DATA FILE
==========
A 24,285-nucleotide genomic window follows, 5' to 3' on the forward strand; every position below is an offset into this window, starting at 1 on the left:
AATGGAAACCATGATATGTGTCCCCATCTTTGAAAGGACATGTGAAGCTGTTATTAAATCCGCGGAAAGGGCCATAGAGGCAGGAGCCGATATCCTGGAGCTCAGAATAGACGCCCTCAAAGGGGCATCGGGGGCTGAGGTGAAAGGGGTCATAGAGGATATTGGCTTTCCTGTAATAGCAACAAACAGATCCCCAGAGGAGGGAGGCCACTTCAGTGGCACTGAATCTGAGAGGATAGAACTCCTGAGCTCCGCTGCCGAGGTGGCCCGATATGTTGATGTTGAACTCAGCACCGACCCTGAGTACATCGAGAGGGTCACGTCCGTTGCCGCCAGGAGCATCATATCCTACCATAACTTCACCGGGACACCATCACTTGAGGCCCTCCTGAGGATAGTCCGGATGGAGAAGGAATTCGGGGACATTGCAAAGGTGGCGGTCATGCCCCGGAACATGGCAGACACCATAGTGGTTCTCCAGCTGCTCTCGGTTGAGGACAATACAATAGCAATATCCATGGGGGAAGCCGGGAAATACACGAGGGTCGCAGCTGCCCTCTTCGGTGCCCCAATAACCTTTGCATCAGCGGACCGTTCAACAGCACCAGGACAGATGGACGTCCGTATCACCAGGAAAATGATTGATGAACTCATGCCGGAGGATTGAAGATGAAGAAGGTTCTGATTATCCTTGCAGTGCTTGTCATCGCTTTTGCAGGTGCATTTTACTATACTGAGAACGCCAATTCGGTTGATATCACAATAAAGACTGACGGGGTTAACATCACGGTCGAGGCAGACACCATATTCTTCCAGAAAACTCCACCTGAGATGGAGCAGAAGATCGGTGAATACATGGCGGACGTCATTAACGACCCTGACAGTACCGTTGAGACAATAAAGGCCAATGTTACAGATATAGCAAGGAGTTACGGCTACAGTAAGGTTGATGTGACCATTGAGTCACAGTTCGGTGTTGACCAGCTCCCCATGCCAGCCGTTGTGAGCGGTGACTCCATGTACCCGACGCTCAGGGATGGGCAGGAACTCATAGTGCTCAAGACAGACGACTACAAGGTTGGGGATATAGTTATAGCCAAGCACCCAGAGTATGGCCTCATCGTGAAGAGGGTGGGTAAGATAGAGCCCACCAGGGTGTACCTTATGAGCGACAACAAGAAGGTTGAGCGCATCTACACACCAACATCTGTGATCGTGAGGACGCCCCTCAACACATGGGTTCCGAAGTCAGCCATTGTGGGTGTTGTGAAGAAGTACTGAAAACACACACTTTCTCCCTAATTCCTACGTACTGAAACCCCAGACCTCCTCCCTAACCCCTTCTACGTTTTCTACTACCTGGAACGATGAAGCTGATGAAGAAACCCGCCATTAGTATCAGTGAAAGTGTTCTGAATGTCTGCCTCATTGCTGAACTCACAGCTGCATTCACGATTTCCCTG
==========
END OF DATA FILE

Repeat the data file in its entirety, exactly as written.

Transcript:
A 24,285-nucleotide genomic window follows, 5' to 3' on the forward strand; every position below is an offset into this window, starting at 1 on the left:
AATGGAAACCATGATATGTGTCCCCATCTTTGAAAGGACATGTGAAGCTGTTATTAAATCCGCGGAAAGGGCCATAGAGGCAGGAGCCGATATCCTGGAGCTCAGAATAGACGCCCTCAAAGGGGCATCGGGGGCTGAGGTGAAAGGGGTCATAGAGGATATTGGCTTTCCTGTAATAGCAACAAACAGATCCCCAGAGGAGGGAGGCCACTTCAGTGGCACTGAATCTGAGAGGATAGAACTCCTGAGCTCCGCTGCCGAGGTGGCCCGATATGTTGATGTTGAACTCAGCACCGACCCTGAGTACATCGAGAGGGTCACGTCCGTTGCCGCCAGGAGCATCATATCCTACCATAACTTCACCGGGACACCATCACTTGAGGCCCTCCTGAGGATAGTCCGGATGGAGAAGGAATTCGGGGACATTGCAAAGGTGGCGGTCATGCCCCGGAACATGGCAGACACCATAGTGGTTCTCCAGCTGCTCTCGGTTGAGGACAATACAATAGCAATATCCATGGGGGAAGCCGGGAAATACACGAGGGTCGCAGCTGCCCTCTTCGGTGCCCCAATAACCTTTGCATCAGCGGACCGTTCAACAGCACCAGGACAGATGGACGTCCGTATCACCAGGAAAATGATTGATGAACTCATGCCGGAGGATTGAAGATGAAGAAGGTTCTGATTATCCTTGCAGTGCTTGTCATCGCTTTTGCAGGTGCATTTTACTATACTGAGAACGCCAATTCGGTTGATATCACAATAAAGACTGACGGGGTTAACATCACGGTCGAGGCAGACACCATATTCTTCCAGAAAACTCCACCTGAGATGGAGCAGAAGATCGGTGAATACATGGCGGACGTCATTAACGACCCTGACAGTACCGTTGAGACAATAAAGGCCAATGTTACAGATATAGCAAGGAGTTACGGCTACAGTAAGGTTGATGTGACCATTGAGTCACAGTTCGGTGTTGACCAGCTCCCCATGCCAGCCGTTGTGAGCGGTGACTCCATGTACCCGACGCTCAGGGATGGGCAGGAACTCATAGTGCTCAAGACAGACGACTACAAGGTTGGGGATATAGTTATAGCCAAGCACCCAGAGTATGGCCTCATCGTGAAGAGGGTGGGTAAGATAGAGCCCACCAGGGTGTACCTTATGAGCGACAACAAGAAGGTTGAGCGCATCTACACACCAACATCTGTGATCGTGAGGACGCCCCTCAACACATGGGTTCCGAAGTCAGCCATTGTGGGTGTTGTGAAGAAGTACTGAAAACACACACTTTCTCCCTAATTCCTACGTACTGAAACCCCAGACCTCCTCCCTAACCCCTTCTACGTTTTCTACTACCTGGAACGATGAAGCTGATGAAGAAACCCGCCATTAGTATCAGTGAAAGTGTTCTGAATGTCTGCCTCATTGCTGAACTCACAGCTGCATTCACGATTTCCCTG